While warm during the day, we woke up to a frozen tundra…well not really but it was a bit too cold for these Texas boys. I knew my hands and face would be the most vulnerable to not only the cold, but dry winds and bright sunny days.

I have some wimpy hands (yeah I admit it) so I wanted to keep them warm but more importantly wanted to avoid dealing with blisters on a 36-mile trip. I picked up a pair of Stohlquist Contact Fingerless Gloves. To sum it up, warm enough, dry quickly when wet, love the fingerless features (see picture) but most of all the contact between my hands and paddle felt great.

Buff Headwear

With dry sunny days and cold mornings in the forecast, I knew I would appreciate the use of a Buff Multifunctional Headwear. And, by using a Buff, I avoided chapped lips, wind and sun burned skin and at the same time was able to keep my ears warm during our early morning paddles when temperatures were in the mid-30s. I also used it to keep my neck and face warm while sleeping — truly multifunctional. Yeah, I may have looked a little odd but was well worth it when reaping its benefits.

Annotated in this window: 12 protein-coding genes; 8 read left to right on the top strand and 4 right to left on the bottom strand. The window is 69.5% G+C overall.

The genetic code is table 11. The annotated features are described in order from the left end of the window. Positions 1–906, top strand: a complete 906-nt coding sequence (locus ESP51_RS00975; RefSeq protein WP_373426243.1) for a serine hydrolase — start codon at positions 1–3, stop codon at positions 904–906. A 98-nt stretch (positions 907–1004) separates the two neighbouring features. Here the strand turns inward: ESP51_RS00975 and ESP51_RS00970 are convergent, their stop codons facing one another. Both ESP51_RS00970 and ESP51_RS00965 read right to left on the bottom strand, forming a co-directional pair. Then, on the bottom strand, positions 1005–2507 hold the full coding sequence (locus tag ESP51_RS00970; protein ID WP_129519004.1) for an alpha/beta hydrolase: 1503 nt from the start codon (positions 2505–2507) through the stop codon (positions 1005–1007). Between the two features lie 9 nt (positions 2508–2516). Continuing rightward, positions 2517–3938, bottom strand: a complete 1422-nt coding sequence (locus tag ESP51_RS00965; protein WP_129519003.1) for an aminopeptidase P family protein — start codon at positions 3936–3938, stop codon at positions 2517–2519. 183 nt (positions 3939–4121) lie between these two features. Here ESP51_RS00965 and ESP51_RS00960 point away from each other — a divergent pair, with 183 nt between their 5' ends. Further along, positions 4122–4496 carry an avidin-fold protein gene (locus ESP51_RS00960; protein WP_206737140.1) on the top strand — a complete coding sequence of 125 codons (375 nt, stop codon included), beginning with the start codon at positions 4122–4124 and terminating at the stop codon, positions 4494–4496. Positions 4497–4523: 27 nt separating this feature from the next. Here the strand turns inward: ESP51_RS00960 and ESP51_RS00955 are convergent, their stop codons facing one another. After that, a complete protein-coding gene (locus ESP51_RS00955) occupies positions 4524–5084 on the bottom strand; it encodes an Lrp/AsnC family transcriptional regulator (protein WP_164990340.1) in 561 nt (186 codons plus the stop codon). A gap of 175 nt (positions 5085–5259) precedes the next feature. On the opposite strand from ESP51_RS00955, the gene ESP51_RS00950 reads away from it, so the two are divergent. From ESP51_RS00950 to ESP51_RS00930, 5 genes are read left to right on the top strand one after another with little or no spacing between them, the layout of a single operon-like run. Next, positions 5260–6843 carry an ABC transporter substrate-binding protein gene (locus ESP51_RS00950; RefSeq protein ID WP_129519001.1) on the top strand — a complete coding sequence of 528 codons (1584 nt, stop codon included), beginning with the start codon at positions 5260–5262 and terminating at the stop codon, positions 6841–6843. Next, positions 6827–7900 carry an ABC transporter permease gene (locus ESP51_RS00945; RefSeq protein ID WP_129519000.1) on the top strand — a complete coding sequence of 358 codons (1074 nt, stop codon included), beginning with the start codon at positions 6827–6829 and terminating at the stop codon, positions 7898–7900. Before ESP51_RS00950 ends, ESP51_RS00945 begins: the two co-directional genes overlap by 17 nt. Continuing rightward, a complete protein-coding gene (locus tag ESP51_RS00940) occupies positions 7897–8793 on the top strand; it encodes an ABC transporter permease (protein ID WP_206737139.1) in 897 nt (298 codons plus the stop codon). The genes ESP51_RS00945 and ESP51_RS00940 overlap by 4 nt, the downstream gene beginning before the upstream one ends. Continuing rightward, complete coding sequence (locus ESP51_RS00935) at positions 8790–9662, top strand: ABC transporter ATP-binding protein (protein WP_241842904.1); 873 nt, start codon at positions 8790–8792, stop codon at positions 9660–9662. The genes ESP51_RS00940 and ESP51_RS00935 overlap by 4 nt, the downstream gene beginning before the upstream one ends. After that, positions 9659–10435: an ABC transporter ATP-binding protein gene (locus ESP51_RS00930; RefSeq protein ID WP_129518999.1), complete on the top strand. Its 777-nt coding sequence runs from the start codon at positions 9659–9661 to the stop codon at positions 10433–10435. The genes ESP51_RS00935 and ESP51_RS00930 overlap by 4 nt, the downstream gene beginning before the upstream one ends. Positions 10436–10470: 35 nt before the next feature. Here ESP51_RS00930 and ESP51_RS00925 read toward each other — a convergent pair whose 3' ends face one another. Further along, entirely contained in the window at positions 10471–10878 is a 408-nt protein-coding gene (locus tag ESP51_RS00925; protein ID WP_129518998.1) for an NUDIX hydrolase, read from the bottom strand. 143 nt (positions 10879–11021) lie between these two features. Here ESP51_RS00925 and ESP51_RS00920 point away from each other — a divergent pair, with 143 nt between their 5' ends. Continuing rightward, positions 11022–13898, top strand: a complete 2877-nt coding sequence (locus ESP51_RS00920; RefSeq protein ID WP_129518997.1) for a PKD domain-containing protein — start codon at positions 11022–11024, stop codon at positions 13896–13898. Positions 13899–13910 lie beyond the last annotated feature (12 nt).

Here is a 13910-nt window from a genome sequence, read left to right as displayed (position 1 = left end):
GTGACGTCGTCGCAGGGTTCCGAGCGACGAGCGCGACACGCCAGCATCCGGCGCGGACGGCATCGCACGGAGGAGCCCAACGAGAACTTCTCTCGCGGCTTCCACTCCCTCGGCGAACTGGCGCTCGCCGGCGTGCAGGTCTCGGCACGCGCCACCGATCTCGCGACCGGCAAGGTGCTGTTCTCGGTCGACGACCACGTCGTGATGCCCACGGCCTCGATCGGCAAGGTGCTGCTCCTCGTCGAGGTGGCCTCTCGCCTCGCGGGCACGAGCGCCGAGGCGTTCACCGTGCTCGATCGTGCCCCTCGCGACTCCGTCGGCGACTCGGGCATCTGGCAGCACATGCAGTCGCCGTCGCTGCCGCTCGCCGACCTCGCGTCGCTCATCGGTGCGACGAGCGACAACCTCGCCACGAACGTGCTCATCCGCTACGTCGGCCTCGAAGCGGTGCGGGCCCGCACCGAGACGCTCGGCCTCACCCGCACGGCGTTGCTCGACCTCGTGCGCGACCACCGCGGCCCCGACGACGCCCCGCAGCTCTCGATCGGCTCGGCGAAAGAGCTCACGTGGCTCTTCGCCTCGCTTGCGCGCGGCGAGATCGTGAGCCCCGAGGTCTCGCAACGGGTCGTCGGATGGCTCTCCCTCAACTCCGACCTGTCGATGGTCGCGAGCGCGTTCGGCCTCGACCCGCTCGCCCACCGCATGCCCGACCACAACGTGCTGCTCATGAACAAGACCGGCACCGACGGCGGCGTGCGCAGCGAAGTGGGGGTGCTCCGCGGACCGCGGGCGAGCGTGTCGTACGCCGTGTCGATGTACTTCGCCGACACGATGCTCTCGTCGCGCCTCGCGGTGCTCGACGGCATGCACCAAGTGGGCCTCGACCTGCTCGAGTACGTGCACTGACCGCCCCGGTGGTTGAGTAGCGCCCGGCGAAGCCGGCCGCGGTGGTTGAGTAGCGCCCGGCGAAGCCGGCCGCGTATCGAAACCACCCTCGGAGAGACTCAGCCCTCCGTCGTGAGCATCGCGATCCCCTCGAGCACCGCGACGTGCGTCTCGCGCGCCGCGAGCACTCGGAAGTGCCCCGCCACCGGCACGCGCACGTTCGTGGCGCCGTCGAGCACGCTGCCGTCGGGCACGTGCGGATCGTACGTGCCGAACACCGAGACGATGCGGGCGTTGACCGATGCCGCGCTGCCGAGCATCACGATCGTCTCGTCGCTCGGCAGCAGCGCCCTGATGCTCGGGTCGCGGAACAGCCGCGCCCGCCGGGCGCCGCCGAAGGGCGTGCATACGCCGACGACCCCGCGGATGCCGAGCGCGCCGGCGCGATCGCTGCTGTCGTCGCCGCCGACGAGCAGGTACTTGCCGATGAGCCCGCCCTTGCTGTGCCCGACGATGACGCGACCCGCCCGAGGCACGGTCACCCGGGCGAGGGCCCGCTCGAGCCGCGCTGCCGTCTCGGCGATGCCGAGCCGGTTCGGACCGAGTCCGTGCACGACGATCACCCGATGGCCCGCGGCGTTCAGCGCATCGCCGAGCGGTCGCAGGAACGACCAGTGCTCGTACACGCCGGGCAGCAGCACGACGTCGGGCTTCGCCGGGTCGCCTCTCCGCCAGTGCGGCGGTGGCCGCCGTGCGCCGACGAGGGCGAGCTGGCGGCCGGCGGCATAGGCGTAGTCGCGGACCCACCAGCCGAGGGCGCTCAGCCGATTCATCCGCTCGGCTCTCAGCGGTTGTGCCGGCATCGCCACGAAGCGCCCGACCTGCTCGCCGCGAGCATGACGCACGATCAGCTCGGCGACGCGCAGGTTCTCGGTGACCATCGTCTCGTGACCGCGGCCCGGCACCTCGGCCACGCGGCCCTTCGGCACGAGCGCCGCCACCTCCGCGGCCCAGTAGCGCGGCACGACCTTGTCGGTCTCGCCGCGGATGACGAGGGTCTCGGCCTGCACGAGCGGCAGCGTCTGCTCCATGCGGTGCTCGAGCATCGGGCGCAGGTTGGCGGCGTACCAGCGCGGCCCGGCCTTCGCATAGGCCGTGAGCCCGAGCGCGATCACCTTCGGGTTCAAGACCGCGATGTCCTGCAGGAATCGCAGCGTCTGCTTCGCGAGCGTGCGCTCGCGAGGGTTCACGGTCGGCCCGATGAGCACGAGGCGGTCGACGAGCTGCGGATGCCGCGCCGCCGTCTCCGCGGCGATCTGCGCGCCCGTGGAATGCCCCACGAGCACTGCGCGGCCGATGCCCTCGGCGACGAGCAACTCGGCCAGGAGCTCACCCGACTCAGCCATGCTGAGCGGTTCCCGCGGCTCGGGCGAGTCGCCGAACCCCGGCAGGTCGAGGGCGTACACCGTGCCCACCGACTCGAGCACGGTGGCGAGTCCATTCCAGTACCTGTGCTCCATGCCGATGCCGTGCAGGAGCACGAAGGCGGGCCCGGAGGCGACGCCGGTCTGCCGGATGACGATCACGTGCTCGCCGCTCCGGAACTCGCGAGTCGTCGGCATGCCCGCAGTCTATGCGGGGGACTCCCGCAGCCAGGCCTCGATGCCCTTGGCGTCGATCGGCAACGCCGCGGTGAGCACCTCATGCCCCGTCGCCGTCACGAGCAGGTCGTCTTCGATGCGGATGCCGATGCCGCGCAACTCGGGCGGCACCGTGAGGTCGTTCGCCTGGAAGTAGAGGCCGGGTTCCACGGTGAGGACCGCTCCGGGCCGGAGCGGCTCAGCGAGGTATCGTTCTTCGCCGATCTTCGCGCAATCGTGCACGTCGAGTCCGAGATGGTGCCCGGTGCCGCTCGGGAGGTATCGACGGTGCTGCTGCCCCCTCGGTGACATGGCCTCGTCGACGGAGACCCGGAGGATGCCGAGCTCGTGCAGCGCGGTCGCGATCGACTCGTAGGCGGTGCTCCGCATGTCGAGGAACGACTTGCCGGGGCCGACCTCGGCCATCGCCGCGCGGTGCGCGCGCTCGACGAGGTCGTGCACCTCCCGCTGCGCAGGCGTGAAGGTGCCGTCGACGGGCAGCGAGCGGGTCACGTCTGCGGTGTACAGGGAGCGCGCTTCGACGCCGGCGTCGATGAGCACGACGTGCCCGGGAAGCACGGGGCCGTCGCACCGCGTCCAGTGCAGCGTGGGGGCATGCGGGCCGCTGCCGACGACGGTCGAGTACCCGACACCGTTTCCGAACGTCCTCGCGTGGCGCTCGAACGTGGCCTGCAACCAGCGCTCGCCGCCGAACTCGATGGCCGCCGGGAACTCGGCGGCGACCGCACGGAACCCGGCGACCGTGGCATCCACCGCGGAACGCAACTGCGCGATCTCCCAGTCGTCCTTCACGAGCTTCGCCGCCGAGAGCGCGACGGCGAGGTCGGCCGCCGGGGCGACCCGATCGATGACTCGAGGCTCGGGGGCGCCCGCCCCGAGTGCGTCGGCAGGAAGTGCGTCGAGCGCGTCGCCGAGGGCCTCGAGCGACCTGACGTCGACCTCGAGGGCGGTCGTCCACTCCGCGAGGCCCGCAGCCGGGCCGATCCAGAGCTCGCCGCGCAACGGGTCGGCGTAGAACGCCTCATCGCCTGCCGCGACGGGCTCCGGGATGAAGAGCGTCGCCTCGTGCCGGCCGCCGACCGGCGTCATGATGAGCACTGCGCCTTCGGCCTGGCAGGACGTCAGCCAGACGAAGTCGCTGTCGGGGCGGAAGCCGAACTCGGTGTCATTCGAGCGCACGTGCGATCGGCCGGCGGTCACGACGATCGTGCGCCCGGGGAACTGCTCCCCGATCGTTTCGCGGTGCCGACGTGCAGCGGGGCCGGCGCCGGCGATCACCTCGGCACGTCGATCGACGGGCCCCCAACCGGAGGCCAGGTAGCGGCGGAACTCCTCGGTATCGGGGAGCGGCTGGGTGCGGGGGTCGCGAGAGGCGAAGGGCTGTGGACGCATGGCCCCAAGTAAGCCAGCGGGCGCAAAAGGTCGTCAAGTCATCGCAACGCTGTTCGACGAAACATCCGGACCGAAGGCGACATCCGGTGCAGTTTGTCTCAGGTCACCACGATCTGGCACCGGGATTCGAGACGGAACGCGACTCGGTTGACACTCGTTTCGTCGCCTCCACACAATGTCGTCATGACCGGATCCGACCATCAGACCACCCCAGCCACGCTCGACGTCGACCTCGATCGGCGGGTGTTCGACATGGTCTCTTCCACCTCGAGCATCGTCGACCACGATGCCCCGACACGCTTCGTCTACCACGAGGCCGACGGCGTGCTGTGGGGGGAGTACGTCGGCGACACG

Protecting My Life-Line

Another new item I took with me was the Aquapac Mini Whanganui Electronics Case 108. Designed for any device that’s about the size of an iPhone it was the perfect solution for keeping my phone safe and accessible. I submerged it a few times to test it’s reliability and sure enough, it was as dry as can be. We sell a variety of cases for iPhones but was interested in something that would still allow me the ability to use it without having to open it. The clear back of the case allows for this and was surprisingly responsive. My only gripe about this product is that trying to get the phone out of the case was difficult because the phone sticks to the clear plastic.